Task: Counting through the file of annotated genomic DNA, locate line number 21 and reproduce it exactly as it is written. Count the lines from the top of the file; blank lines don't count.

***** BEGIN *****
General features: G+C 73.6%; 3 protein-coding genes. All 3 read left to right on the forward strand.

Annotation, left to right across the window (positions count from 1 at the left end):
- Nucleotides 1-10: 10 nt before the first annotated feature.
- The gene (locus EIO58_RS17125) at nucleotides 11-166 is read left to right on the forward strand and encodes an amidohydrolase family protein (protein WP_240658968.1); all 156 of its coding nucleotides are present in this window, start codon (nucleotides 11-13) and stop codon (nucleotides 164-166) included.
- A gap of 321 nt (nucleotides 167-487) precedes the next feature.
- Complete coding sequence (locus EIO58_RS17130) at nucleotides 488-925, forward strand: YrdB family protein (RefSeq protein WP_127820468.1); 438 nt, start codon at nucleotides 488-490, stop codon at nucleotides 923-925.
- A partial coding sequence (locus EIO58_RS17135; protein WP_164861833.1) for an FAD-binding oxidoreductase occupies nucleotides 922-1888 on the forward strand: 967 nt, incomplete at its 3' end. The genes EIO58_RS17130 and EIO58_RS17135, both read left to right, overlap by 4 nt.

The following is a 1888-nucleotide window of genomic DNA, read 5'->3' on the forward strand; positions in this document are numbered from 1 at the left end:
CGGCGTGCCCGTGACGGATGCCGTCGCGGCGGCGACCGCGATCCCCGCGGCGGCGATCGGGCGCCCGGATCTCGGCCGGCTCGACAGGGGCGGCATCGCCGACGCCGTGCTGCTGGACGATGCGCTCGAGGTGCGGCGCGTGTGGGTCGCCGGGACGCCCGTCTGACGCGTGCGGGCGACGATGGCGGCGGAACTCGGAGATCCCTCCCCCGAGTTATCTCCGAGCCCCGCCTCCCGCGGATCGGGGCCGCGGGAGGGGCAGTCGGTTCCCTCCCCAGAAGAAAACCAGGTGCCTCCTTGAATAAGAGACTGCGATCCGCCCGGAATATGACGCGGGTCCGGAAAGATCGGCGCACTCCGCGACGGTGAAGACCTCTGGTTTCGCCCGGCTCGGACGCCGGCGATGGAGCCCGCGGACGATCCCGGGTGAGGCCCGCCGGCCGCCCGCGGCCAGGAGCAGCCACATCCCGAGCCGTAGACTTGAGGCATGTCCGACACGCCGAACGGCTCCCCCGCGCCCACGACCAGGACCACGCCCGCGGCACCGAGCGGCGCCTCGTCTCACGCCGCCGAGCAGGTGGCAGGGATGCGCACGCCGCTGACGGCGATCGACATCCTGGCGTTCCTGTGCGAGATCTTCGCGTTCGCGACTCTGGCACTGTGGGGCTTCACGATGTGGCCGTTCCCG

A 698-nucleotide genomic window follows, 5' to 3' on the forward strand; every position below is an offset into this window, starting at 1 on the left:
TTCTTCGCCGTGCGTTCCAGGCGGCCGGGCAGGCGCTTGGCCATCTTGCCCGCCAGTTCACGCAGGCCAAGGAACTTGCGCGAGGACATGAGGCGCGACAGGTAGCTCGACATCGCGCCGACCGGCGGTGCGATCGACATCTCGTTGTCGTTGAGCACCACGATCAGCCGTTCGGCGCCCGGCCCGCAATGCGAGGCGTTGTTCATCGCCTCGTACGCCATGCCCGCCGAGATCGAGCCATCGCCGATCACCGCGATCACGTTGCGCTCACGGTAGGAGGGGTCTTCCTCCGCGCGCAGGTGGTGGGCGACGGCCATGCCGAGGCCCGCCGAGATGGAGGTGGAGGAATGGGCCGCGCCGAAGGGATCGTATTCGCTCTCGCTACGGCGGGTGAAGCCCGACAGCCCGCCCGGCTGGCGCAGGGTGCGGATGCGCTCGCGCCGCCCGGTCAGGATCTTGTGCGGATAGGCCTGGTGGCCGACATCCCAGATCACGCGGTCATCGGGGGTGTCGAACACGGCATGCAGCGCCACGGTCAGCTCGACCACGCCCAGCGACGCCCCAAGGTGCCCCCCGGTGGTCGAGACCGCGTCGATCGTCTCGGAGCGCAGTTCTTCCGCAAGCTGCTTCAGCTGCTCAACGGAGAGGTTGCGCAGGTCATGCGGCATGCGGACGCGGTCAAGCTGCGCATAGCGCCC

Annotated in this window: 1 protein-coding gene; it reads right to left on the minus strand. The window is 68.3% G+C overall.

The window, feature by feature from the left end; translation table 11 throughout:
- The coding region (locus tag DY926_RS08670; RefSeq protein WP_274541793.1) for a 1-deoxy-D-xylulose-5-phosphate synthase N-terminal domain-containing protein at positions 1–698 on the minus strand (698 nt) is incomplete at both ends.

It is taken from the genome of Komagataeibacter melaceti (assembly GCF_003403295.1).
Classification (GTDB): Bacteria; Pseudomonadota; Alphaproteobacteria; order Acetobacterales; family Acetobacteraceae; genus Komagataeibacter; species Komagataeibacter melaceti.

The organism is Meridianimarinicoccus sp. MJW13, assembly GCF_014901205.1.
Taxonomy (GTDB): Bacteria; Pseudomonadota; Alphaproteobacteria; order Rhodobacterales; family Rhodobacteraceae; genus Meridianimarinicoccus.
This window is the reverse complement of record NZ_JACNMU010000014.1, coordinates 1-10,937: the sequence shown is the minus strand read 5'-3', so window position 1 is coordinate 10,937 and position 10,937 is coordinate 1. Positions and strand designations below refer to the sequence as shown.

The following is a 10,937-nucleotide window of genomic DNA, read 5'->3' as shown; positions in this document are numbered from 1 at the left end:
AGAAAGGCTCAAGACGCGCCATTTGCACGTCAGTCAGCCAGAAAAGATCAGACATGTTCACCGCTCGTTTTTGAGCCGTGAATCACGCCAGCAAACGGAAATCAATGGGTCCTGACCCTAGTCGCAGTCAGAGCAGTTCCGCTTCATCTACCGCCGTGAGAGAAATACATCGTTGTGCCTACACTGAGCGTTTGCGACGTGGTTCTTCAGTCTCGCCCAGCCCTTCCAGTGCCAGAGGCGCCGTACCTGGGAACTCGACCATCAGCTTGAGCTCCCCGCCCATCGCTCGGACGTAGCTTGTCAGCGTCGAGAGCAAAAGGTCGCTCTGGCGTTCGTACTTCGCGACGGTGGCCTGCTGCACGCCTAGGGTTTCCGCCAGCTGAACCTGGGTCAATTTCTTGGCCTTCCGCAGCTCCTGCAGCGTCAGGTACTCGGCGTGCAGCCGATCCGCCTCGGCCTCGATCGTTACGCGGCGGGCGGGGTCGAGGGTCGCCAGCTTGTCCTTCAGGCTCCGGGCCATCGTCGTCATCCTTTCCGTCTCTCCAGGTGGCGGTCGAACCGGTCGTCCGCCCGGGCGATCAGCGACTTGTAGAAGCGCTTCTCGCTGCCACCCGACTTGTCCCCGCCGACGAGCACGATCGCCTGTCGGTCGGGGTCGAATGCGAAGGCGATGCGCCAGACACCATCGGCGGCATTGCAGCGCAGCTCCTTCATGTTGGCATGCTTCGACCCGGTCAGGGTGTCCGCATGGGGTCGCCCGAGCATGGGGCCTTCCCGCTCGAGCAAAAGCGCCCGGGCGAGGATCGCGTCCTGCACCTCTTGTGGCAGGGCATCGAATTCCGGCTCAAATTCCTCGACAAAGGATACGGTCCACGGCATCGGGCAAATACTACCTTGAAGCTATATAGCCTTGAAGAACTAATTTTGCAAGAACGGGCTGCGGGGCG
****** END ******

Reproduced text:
AGAAAGGCTCAAGACGCGCCATTTGCACGTCAGTCAGCCAGAAAAGATCAGACATGTTCACCGCTCGTTTTTGAGCCGTGAATCACGCCAGCAAACGGAAATCAATGGGTCCTGACCCTAGTCGCAGTCAGAGCAGTTCCGCTTCATCTACCGCCGTGAGAGAAATACATCGTTGTGCCTACACTGAGCGTTTGCGACGTGGTTCTTCAGTCTCGCCCAGCCCTTCCAGTGCCAGAGGCGCCGTACCTGGGAACTCGACCATCAGCTTGAGCTCCCCGCCCATCGCTCGGACGTAGCTTGTCAGCGTCGAGAGCAAAAGGTCGCTCTGGCGTTCGTACTTCGCGACGGTGGCCTGCTGCACGCCTAGGGTTTCCGCCAGCTGAACCTGGGTCAATTTCTTGGCCTTCCGCAGCTCCTGCAGCGTCAGGTACTCGGCGTGCAGCCGATCCGCCTCGGCCTCGATCGTTACGCGGCGGGCGGGGTCGAGGGTCGCCAGCTTGTCCTTCAGGCTCCGGGCCATCGTCGTCATCCTTTCCGTCTCTCCAGGTGGCGGTCGAACCGGTCGTCCGCCCGGGCGATCAGCGACTTGTAGAAGCGCTTCTCGCTGCCACCCGACTTGTCCCCGCCGACGAGCACGATCGCCTGTCGGTCGGGGTCGAATGCGAAGGCGATGCGCCAGACACCATCGGCGGCATTGCAGCGCAGCTCCTTCATGTTGGCATGCTTCGACCCGGTCAGGGTGTCCGCATGGGGTCGCCCGAGCATGGGGCCTTCCCGCTCGAGCAAAAGCGCCCGGGCGAGGATCGCGTCCTGCACCTCTTGTGGCAGGGCATCGAATTCCGGCTCAAATTCCTCGACAAAGGATACGGTCCACGGCATCGGGCAAATACTACCTTGAAGCTATATAGCCTTGAAGAACTAATTTTGCAAGAACGGGCTGCGGGGCG